One part of the equation is whom we are observant for — Ourselves? God? or others? During my time in graduate school I began eating chametz (although I kind of expected a thunderbolt with the first bite of a roll). When I finished school and entered the working world, many of my colleagues were Roman Catholic, and made much of the dietary sacrifices they were making in honor of Lent. I decided to go off bread and back on matza for Passover to demonstrate that others, too, were making sacrifices for their religions. Jewish Pride, you might have called it. But having done it for what may have been a wrong reason, I have continued it for more than half a century. Im lo lishma, ba lishma . That which doesn’t begin in God’s name, God’s name comes into.

  4. avatar

    Victor,

    Thank you so much for the read. Thinking about why we do what we do sets us apart and choosing our own path through the sea of Judaism is a big responsibility. You made me think some more about my own path and it’s relevance.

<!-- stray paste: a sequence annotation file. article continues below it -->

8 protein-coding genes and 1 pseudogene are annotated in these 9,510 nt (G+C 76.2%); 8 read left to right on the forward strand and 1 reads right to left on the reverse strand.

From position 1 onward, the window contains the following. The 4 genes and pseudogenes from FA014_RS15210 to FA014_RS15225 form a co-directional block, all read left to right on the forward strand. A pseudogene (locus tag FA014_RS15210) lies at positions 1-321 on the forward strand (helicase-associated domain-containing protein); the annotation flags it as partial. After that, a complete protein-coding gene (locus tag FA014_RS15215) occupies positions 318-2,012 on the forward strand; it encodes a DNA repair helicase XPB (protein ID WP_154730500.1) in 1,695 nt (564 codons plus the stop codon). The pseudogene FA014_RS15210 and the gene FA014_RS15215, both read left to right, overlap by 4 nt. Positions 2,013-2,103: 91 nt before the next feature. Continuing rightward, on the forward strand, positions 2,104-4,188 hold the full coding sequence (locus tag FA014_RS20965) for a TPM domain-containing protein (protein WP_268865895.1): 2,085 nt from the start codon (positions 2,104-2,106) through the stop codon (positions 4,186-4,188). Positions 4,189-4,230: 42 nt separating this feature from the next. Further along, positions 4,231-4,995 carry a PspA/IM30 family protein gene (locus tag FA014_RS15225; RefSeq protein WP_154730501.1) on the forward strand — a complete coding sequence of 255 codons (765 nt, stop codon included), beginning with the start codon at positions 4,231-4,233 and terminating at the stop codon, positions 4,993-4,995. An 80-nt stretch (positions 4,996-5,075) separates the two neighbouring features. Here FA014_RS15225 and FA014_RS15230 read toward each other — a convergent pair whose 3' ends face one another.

Well Done!

  5. avatar
    Patti LaVene Kommel Reply April 9, 2012 at 7:32 pm

    I so enjoyed your commentary. I was not raised Jewish, I was not even aware of my Jewish heritage until much later in life. But I do remember my father, once a year, going to this small grocer in Grand Rapids, Michigan, where we lived, to buy groceries at Weiner’s Delicatessen. He would buy matzah, Manischewitz wine and Mt. Carmel wine, gefilte fish, horseradish and most importantly, to me, macaroons. My mother always called this my dad’s “special food”. It was never really discussed but that is what he would eat for the week. I would get the macaroons, almond were my favorites with chocolate close behind. Now married many years and happily celebrating my Judaism, I too carry on the tradition with my family sharing with me. But I can walk into a grocery store, look at the Kosher for Passover aisles of food and tears will come to my eyes. I always say a silent Kaddish for my father in these aisles while I too buy horseradish, matzah and most important, the macaroons–now for my daughter and my grandson. I love the tradition, I cherish the memories. Chag sameach!